Friday, November 25, 2005

ATH: Stephen McGee on the loose

Freshman QB outplays Texas' Young
McGee gives Aggies some hope for the future in loss to No. 2 Texas
The Associated Press, Updated: 8:53 p.m. ET Nov. 25, 2005

COLLEGE STATION - Something surprising emerged for Texas A&M out of another stinging loss to Texas: Hope for the future.

Redshirt freshman quarterback Stephen McGee capably ran the Aggies’ option offense in his first career start Friday, rushing for 108 yards and two touchdowns in place of injured senior Reggie McNeal.

The Longhorns won 40-29, but McGee more than held his own against Heisman Trophy candidate Vince Young, who passed for 162 yards and ran for only 19.

McNeal sat out with a sprained left ankle. He became A&M’s all-time leader in passing yardage and total offense this season, but the Aggies still lost their last four games and finished 5-6, their second losing record in three years.

McGee completed only nine of 23 passes, threw an interception and took several hard hits, but he also guided the Aggies to 395 yards against one of the nation’s top defenses.

“Stephen played an outstanding game,” coach Dennis Franchione said. “That’s not the easiest opening start of your college career to have. ... Everybody’s got a glimpse of the future and we’re excited about it.”

Franchione told McGee on Tuesday that he would start, and his teammates showered him with votes of confidence before the game.

“Every one of those guys came up and told me, ’I’m here for you. We’re going to fight for you,”’ McGee said. “As a quarterback, when you know that’s how your team feels about you, you go out there and have fun.”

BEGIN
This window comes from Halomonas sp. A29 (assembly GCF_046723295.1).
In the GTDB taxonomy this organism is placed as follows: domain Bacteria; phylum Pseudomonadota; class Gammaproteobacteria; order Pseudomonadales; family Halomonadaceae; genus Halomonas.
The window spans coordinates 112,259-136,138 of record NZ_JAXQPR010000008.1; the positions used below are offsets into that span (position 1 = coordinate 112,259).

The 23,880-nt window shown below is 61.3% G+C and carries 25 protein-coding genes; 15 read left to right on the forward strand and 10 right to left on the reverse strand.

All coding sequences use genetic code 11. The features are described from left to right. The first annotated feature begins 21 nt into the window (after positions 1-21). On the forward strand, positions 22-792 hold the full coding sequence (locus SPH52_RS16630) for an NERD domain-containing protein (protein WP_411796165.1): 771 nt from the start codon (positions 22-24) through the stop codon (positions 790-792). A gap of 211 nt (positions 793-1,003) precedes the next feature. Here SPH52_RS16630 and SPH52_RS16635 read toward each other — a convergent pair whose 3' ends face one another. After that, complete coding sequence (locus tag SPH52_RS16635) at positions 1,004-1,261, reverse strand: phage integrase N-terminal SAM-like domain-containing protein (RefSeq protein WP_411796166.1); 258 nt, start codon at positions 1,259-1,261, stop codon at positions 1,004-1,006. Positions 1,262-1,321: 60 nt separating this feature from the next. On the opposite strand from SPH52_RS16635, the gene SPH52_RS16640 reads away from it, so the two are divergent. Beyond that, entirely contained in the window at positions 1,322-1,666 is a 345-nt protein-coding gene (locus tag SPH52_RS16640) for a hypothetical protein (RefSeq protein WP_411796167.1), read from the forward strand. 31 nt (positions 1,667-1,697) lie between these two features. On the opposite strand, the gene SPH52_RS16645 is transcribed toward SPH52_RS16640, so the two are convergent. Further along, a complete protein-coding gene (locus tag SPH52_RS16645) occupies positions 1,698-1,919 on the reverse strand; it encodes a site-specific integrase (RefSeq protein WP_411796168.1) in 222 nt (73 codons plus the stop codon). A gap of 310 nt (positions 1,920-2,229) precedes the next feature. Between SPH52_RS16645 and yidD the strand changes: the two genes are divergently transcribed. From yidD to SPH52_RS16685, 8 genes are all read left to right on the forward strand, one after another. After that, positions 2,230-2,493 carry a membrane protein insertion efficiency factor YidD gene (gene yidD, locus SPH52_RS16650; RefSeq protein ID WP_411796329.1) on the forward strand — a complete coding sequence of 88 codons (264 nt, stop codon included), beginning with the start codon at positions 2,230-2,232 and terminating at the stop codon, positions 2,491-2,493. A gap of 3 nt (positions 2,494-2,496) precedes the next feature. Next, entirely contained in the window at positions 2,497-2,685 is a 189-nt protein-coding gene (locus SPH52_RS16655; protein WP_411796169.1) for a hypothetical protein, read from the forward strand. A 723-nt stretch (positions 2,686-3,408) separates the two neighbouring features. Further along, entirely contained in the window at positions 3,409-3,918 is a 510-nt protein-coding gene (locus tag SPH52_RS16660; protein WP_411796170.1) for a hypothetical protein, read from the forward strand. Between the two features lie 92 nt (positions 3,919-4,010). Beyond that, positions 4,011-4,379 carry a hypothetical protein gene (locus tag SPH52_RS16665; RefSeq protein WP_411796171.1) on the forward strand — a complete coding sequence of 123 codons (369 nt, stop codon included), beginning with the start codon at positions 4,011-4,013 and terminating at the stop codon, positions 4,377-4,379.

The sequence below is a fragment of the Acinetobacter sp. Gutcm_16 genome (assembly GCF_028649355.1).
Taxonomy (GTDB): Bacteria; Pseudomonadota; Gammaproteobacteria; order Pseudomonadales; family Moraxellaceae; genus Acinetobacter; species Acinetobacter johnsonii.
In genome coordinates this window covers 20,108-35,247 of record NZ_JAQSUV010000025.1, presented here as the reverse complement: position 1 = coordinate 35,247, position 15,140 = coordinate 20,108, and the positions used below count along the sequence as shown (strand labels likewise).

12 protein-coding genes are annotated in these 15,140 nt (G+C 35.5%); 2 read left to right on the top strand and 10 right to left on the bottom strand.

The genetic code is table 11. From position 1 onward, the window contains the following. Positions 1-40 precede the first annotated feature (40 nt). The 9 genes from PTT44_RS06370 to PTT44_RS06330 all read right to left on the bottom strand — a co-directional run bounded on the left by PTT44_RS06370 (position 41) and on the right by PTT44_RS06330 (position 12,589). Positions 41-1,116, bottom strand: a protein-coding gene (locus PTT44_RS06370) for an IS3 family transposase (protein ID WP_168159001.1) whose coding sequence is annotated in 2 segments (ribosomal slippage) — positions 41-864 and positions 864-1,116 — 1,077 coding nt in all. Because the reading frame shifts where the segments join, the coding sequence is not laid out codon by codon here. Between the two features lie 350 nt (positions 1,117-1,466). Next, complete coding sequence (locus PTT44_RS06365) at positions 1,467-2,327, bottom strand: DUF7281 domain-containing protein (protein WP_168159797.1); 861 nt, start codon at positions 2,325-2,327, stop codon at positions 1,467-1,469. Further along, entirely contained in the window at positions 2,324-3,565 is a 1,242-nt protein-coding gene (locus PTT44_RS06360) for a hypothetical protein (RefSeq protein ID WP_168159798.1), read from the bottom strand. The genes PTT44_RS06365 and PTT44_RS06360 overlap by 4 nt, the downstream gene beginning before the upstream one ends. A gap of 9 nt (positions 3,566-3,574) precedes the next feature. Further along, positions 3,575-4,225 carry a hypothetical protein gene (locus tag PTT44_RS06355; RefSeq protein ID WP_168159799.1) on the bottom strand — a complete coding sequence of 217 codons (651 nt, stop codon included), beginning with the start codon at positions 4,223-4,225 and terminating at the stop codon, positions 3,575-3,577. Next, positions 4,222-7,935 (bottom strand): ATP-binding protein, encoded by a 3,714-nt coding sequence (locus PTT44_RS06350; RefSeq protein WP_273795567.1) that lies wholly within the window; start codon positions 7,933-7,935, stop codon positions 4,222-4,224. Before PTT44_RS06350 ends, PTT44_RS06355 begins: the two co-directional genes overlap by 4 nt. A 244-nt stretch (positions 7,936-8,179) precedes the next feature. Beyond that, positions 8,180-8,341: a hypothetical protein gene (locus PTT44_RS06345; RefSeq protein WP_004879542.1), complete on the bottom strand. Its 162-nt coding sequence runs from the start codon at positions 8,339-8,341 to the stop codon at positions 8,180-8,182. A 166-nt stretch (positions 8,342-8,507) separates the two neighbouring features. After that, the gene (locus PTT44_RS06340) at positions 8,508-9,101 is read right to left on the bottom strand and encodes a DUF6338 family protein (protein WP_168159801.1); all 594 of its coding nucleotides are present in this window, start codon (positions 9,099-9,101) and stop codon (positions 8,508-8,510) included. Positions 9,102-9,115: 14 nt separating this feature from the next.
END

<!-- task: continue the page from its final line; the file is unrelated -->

But McGee also showed he still has a lot to learn.

With the Aggies trailing 37-29, McGee led A&M inside the Texas 20 with under 10 minutes to play.

On third-and-2, he dropped back, holding the ball in one hand on a play-action fake. Texas defensive tackle Rodrique Wright swatted the ball loose and defensive end Brian Orapko recovered.

“I take responsibility for that and that’ll be something I hold dear in my memory about this game,” McGee said.

McGee got his worst pass of the day out of the way early, lofting one straight to Texas linebacker Drew Kelson seven minutes into the game. Henry Melton scored three plays later and the Longhorns led 7-0. The Aggies went three-and-out on their next possession and Texas scored quickly for a 14-0 lead.

On the Aggies’ next play, McGee zipped a 25-yard pass to Jason Carter down the right sideline. He rushed for 18 yards and hit Martellus Bennett for an 11-yard gain to set up Todd Pegram’s 31-yard field goal.

“Obviously at the beginning, I wasn’t setting me feet,” McGee said. “Later on I did, and as the game progressed I felt comfortable. I know I can play football.”

McGee had settled into his new role by halftime, giving his team a pep talk in the locker room.

“I looked them into the eyes and said, ’Hey guys, nobody gave us a chance coming into this game, but now were here with the chance to prove everyone wrong and do something nobody thought we could,”’ he said.

Young fumbled on the third play of the third quarter and McGee scored a minute later, beating a Texas defender to the corner and stretching the ball across the goal line for a 22-21 A&M lead.

He was knocked down on the play, but sprang to his feet as he had done all day. He raised both arms into the air and yelled at the player who hit him.

“That’s part of my game,” McGee said. “I love to go in there and compete. I said to him, ’Hey man, I can get up too.”’

But McGee’s late mistake proved costly.

“There’s been a lot of frustration and disappointment,” McGee said. “People can talk about the future all they want, but the point is, it starts right now. It’s our job to get this football program where it needs to be right now.”


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